But people often died in such invasions or passed on without disclosing the location of the treasure to a relative. In that case, a hoard of buried coins or jewels might be discovered that would make its finder rich. Notice that the man doesn’t simply take the treasure--he buys the field--he becomes of the rightful owner of all that lies therein.
Jesus tells us that the Kingdom of Heaven--the Kingdom of God--is like this treasure--it’s worth everything we have in order to make it our own. And, certainly, this parable helps us to understand the life-changing worth of a treasure such as this.
Perhaps you are tempted to reason “That sounds nice…but I’ve got stuff already…I’ve got stocks, property, families ties, responsibilities--I can’t just chuck it all on a whim to pursue the Kingdom of Heaven.”
How might we get to the same place as the apostle Paul who wrote in his letter to the Philippians (3:7-8) “Whatever gain I had, I counted as loss for the sake of Christ. Indeed, I count everything as loss because of the surpassing worth of knowing Christ Jesus my Lord. For his sake I have suffered the loss of all things and count them as rubbish, in order that I may gain Christ.”?
There are, I believe, two keys to understanding this parable. The first is joy and the second is consequence. Joy is what that man found--and it was worth everything he had to get it. The gift of joy (as opposed to happiness) is this. Joy comes from God. It is sourced from the character of God and is empowered by God’s promises. Fullness of joy is found in the presence of God. Remember this verse from Psalm 16: “You will show me the path of life; in your presence there is fullness of joy, and in your right hand are pleasures for evermore.” (Psalm 16:11)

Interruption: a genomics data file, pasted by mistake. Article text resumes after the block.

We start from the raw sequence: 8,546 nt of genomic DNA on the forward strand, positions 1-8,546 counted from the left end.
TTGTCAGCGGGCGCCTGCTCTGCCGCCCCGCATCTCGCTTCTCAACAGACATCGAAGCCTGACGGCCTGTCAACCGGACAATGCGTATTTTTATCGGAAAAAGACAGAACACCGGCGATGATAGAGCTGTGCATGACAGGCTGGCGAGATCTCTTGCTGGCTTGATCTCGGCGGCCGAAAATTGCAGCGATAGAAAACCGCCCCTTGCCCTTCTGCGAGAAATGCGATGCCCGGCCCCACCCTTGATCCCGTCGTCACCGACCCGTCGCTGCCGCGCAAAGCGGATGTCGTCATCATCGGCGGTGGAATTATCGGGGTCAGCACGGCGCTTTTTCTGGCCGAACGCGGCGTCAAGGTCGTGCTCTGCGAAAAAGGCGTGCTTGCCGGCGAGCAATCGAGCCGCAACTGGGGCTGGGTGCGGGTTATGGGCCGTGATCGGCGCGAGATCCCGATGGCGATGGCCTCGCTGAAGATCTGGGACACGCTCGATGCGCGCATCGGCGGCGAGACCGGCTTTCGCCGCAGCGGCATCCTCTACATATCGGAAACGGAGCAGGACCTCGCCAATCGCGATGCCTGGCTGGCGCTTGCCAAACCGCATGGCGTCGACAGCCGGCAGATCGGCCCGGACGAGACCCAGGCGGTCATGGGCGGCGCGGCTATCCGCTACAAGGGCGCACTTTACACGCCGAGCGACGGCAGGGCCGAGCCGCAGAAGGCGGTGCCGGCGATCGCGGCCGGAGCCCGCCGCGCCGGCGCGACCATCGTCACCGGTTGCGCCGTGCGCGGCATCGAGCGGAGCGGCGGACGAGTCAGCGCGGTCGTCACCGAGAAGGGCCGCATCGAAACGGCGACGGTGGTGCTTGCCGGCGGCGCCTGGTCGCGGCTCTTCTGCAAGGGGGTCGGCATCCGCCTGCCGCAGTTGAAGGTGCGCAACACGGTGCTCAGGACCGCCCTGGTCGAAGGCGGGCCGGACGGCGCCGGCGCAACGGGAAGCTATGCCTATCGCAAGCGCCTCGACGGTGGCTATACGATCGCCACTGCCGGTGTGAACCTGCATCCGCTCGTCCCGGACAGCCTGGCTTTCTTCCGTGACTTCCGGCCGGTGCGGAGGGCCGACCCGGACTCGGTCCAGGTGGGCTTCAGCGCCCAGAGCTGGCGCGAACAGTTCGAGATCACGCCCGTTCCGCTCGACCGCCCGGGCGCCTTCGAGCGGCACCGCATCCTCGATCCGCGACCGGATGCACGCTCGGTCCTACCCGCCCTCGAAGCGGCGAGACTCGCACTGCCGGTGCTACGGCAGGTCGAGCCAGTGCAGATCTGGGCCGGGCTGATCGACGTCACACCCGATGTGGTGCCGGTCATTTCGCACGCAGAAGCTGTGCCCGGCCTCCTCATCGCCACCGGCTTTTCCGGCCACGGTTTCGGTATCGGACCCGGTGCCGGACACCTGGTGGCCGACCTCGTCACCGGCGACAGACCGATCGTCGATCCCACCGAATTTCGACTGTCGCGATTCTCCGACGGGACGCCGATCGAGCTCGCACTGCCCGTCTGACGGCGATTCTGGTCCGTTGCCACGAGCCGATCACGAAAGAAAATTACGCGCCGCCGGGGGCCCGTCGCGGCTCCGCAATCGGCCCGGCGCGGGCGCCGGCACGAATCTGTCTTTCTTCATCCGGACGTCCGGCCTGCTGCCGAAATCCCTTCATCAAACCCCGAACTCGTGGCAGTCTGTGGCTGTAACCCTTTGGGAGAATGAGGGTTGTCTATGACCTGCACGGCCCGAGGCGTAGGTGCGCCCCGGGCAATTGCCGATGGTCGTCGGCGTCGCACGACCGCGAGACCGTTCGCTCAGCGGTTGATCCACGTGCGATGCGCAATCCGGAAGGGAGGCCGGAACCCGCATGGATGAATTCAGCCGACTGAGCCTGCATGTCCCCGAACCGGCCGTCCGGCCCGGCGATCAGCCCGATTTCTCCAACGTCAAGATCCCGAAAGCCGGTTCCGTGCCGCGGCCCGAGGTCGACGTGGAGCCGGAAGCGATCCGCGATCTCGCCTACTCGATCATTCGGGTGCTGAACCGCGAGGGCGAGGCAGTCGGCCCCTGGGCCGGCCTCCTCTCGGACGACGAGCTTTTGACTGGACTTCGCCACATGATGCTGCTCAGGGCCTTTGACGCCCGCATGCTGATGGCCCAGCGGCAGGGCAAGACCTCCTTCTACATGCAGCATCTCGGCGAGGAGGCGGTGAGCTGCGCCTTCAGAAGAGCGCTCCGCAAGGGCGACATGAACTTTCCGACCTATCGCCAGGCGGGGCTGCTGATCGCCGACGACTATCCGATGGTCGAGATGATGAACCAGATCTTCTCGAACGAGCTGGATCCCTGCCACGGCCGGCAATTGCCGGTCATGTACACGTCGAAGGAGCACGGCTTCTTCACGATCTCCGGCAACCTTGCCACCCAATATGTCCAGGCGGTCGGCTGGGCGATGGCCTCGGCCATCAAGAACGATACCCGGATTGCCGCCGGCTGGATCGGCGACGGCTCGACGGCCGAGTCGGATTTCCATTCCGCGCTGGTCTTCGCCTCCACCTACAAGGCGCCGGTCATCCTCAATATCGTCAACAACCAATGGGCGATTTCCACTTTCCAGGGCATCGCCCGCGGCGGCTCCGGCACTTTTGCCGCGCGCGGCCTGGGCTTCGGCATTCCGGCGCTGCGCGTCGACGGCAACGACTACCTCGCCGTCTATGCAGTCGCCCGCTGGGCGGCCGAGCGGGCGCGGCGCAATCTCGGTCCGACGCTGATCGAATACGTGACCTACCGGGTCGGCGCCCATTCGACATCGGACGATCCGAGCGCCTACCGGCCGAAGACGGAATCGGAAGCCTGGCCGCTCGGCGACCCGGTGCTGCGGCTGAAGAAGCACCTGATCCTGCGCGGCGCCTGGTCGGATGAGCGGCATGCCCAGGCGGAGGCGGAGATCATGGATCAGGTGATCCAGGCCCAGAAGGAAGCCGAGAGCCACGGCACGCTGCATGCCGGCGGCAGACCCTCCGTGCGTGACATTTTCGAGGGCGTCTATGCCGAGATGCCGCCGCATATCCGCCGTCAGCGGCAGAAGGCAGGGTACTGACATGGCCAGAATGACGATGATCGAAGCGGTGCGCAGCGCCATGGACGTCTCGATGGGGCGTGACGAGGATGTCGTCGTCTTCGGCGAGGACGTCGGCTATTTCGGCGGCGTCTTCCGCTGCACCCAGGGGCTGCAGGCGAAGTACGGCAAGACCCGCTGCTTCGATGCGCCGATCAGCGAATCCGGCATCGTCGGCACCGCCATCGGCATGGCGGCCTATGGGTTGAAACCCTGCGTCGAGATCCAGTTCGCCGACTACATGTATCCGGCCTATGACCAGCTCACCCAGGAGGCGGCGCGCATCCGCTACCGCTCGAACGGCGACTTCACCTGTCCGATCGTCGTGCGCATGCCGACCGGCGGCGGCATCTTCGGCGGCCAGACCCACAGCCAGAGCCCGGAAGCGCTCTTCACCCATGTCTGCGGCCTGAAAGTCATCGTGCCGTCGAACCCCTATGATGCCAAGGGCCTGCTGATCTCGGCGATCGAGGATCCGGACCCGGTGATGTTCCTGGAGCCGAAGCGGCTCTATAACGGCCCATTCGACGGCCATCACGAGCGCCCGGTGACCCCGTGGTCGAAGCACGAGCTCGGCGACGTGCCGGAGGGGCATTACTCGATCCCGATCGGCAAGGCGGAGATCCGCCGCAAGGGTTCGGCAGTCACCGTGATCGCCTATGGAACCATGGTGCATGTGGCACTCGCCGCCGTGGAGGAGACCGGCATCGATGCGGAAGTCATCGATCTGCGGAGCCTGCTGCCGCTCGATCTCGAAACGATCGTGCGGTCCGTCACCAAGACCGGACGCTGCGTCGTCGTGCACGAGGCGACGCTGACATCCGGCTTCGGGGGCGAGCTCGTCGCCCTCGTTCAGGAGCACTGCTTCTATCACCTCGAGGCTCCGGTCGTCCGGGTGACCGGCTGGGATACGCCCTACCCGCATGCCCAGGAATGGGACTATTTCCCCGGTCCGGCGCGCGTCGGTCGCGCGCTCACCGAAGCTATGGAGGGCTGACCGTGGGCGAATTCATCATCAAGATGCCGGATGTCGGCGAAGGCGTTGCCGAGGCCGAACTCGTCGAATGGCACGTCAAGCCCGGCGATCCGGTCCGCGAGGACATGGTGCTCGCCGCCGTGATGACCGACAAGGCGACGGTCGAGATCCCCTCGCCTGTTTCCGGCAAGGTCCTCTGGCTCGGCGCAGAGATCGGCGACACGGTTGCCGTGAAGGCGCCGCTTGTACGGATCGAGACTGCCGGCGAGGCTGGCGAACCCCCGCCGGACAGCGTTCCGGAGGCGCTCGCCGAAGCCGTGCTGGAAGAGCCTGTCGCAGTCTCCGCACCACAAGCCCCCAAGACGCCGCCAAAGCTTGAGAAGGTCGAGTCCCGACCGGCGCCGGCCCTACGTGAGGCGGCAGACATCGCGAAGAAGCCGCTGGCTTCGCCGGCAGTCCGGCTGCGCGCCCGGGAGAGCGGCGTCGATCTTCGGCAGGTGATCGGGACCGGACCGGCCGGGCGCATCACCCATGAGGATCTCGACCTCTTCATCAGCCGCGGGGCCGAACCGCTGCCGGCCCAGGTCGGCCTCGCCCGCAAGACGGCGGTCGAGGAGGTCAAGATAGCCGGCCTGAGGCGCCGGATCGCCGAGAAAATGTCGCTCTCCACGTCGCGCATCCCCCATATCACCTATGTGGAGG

I believe it helps for us to understand the value of this treasure by considering how God pursues treasure. A hint is found on the cover of today’s program.
You see, we are the treasure of God! Our salvation was worth everything Jesus had (his very life). We might look upon a cemetery and consider that what’s in there is worth very little save for the sentiments of the loved ones of the deceased, reasoning that all that is buried there are just bones and dust--worth nothing, really. But look more closely. The words “coffin” and “casket”. They are derived from the same words that are used for containers of wealth. Furthermore, “vaults” are used to inter this wealth. We are treasured by God--we are worth everything--even the life of God’s Son in order to pursue. Jesus considers us worth all that he had--his very life. If this is the case….what is it worth to you to find such treasure for yourself? What are you prepared to give for the sake of the promise of the Kingdom of God? Time, Talent, Wealth? This parable, like many, is about the issue of stewardship. What matters so much to you so that you find yourself willing to give everything in order to have it?
“The kingdom of heaven is like treasure hidden in a field, which someone found and hid; then in his joy he goes and sells all that he has and buys that field.” In Jesus’ name. Amen.